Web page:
Featured Research

from universities, journals, and other organizations

School nutrition, wellness program improves eating habits, lowers BMI

Date:
April 27, 2014
Source:
Federation of American Societies for Experimental Biology (FASEB)
Summary:
Percentage of overweight or obese children in test school drops from 56 percent to 38 percent over the course of a single school year thanks to a new nutrition program that fits into Common Core standards. Researchers say the program could be adopted nationally at little cost to schools. "When we designed the study, we anticipated short-term outcomes like kids having more knowledge of nutrition or being able to identify more vegetables. We always had a long-term goal of decreasing BMI, but we didn't anticipate that it would happen in such a short timeframe. We are thrilled," they say.

Can we fight childhood obesity by telling kids to eat more, not less? Researchers behind a new comprehensive school nutrition and wellness program say you get further by offering kids a carrot -- literally, in this case -- by giving them reasons to be excited about fruits and vegetables, rather than harping about what they should avoid, such as sugar-sweetened beverages.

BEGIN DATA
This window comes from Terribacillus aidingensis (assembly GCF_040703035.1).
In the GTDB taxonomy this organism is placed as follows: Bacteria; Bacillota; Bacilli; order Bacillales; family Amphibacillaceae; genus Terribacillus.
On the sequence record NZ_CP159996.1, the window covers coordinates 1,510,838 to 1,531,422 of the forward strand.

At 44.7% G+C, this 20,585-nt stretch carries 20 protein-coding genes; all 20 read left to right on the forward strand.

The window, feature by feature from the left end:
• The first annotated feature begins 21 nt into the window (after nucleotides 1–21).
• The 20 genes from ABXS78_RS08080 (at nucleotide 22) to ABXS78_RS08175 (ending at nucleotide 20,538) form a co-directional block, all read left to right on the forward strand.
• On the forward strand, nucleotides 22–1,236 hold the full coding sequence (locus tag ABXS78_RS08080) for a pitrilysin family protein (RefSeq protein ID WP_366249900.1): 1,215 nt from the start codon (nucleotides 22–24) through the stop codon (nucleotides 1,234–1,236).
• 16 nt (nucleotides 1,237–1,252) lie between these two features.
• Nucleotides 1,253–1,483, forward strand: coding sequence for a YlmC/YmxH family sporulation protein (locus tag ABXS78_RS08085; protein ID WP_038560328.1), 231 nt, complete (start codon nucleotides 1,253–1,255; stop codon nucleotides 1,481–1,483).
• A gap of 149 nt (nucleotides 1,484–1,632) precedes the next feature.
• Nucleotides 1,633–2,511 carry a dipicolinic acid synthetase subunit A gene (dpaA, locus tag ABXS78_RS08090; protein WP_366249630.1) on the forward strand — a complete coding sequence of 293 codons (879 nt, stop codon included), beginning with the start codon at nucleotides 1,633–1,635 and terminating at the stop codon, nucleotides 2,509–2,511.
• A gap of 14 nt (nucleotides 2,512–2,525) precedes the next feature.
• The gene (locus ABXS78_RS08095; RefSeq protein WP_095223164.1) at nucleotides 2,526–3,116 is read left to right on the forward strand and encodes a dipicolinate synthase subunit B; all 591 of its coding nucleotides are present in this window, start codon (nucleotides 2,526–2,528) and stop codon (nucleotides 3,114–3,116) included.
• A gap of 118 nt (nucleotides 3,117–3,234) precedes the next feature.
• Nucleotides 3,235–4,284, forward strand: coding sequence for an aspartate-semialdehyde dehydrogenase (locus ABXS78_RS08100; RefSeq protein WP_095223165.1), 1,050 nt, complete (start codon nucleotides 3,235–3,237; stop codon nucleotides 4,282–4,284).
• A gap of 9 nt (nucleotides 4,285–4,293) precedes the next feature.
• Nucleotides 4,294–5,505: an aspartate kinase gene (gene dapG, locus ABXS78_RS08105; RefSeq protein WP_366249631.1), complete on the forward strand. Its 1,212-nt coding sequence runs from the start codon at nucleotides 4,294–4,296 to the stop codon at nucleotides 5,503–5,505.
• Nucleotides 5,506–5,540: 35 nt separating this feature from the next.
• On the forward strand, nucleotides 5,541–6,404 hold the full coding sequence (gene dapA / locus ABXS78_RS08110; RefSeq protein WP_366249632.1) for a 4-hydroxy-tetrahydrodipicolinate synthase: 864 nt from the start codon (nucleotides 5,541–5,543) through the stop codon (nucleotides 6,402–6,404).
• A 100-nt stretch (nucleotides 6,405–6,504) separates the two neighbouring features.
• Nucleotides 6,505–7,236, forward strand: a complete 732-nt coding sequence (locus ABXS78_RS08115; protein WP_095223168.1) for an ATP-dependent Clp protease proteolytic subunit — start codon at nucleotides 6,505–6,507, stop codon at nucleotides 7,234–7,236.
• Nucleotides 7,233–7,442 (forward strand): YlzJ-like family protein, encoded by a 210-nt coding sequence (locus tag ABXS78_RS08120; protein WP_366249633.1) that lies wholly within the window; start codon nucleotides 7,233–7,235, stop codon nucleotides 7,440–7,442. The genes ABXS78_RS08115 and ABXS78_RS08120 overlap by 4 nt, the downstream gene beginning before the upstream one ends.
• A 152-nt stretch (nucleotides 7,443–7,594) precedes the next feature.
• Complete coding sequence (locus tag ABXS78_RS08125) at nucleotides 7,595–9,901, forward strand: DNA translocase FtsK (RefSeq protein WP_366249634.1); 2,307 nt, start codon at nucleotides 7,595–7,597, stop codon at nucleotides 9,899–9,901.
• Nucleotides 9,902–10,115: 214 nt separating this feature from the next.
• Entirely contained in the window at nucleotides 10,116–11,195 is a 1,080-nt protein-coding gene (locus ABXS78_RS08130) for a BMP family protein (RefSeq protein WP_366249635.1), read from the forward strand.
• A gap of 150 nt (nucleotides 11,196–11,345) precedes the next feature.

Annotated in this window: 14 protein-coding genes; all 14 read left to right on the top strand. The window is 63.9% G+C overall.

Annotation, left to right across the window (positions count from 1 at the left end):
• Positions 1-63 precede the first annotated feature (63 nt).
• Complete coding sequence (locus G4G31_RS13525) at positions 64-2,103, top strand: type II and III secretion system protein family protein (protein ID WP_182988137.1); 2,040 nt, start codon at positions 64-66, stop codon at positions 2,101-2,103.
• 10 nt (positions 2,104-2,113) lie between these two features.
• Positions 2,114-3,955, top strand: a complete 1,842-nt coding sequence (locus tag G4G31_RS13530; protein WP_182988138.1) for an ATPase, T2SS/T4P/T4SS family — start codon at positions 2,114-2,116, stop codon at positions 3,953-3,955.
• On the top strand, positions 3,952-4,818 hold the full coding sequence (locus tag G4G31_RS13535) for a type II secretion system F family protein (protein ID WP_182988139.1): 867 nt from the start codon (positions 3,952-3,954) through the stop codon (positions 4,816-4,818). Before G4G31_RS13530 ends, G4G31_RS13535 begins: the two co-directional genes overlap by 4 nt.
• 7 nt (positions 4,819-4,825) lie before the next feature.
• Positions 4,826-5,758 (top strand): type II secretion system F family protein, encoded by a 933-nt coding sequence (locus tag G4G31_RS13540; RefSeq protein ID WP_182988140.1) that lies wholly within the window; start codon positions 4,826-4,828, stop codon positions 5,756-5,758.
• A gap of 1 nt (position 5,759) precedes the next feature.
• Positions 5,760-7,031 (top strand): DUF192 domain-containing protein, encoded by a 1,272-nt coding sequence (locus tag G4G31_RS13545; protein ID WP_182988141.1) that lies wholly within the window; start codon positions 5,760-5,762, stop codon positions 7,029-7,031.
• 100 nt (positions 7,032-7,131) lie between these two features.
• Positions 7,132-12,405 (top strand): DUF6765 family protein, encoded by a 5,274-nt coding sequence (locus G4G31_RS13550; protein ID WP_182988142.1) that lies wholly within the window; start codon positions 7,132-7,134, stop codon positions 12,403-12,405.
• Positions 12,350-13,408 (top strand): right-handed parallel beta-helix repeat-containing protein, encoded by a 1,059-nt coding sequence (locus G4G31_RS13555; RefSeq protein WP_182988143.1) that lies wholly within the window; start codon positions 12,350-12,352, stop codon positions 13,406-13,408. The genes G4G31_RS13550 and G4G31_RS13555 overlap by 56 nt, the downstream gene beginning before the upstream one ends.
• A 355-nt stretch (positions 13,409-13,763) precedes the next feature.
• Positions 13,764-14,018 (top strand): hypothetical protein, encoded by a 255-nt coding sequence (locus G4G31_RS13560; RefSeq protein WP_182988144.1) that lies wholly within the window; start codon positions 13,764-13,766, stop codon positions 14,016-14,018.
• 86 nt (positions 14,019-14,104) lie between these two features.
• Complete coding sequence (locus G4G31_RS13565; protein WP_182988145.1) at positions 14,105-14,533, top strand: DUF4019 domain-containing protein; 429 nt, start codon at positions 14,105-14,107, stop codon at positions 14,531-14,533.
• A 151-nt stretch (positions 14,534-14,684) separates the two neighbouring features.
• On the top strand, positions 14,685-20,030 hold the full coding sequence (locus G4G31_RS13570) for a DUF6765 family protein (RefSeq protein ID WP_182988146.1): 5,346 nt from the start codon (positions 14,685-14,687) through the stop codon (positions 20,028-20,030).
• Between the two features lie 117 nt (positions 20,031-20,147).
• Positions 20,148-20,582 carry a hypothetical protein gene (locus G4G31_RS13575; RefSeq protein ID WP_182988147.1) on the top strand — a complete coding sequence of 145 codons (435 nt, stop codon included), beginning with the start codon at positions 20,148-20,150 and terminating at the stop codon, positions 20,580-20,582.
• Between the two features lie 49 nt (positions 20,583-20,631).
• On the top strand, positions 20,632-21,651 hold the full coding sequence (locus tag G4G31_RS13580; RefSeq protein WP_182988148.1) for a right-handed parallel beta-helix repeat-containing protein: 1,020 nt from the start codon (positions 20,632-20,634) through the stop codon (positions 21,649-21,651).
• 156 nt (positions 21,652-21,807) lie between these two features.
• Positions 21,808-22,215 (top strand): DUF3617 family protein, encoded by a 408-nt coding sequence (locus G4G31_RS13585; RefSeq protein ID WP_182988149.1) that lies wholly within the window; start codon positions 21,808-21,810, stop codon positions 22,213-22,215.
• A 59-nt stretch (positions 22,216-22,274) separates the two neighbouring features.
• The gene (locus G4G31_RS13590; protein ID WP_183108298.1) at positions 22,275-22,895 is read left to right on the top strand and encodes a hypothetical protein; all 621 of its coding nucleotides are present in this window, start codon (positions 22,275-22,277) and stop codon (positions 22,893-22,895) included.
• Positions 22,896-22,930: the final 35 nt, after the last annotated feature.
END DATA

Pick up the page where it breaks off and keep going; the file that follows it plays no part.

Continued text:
Related Articles


In a randomized control study, the researchers found 4th-graders who participated in the nutrition program ate substantially more fruits and vegetables and lowered their body mass index (BMI) during the school year that the program was implemented. The percentage of 4th-graders who were overweight or obese dropped from 56 percent to 38 percent over the course of the year.

"We take the approach that positive messages are going to be more readily adopted by students than restrictive messages," said Rachel Scherr, Ph.D., an assistant project scientist at the University of California at Davis and one of the study's lead investigators. "For us, the most important thing is that the kids and their families really enjoyed the program. It was very successful, and I think it was critical that we focused on empowering kids and their families to want to make a change."